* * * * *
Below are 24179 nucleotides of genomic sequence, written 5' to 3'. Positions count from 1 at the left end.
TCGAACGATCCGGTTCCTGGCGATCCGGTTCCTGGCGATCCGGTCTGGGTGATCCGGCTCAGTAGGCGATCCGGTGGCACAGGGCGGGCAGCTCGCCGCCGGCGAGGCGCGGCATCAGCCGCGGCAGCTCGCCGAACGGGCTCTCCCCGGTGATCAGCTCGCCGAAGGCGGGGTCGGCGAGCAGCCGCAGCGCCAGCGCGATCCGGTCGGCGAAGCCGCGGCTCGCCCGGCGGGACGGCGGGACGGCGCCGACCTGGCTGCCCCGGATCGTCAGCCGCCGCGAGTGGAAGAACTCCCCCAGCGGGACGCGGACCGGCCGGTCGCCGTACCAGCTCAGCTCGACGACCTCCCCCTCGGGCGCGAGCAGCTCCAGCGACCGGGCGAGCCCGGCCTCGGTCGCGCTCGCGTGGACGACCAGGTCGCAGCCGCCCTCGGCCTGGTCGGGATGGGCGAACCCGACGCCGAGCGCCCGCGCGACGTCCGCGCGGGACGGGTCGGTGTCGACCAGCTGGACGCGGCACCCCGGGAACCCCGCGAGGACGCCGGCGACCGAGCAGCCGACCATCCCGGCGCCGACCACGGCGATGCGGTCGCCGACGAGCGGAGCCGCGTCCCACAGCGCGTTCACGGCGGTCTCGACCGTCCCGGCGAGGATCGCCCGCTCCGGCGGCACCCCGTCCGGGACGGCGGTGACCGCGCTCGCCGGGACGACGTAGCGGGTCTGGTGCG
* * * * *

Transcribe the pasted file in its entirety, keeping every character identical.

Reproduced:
Below are 24179 nucleotides of genomic sequence, written 5' to 3'. Positions count from 1 at the left end.
TCGAACGATCCGGTTCCTGGCGATCCGGTTCCTGGCGATCCGGTCTGGGTGATCCGGCTCAGTAGGCGATCCGGTGGCACAGGGCGGGCAGCTCGCCGCCGGCGAGGCGCGGCATCAGCCGCGGCAGCTCGCCGAACGGGCTCTCCCCGGTGATCAGCTCGCCGAAGGCGGGGTCGGCGAGCAGCCGCAGCGCCAGCGCGATCCGGTCGGCGAAGCCGCGGCTCGCCCGGCGGGACGGCGGGACGGCGCCGACCTGGCTGCCCCGGATCGTCAGCCGCCGCGAGTGGAAGAACTCCCCCAGCGGGACGCGGACCGGCCGGTCGCCGTACCAGCTCAGCTCGACGACCTCCCCCTCGGGCGCGAGCAGCTCCAGCGACCGGGCGAGCCCGGCCTCGGTCGCGCTCGCGTGGACGACCAGGTCGCAGCCGCCCTCGGCCTGGTCGGGATGGGCGAACCCGACGCCGAGCGCCCGCGCGACGTCCGCGCGGGACGGGTCGGTGTCGACCAGCTGGACGCGGCACCCCGGGAACCCCGCGAGGACGCCGGCGACCGAGCAGCCGACCATCCCGGCGCCGACCACGGCGATGCGGTCGCCGACGAGCGGAGCCGCGTCCCACAGCGCGTTCACGGCGGTCTCGACCGTCCCGGCGAGGATCGCCCGCTCCGGCGGCACCCCGTCCGGGACGGCGGTGACCGCGCTCGCCGGGACGACGTAGCGGGTCTGGTGCG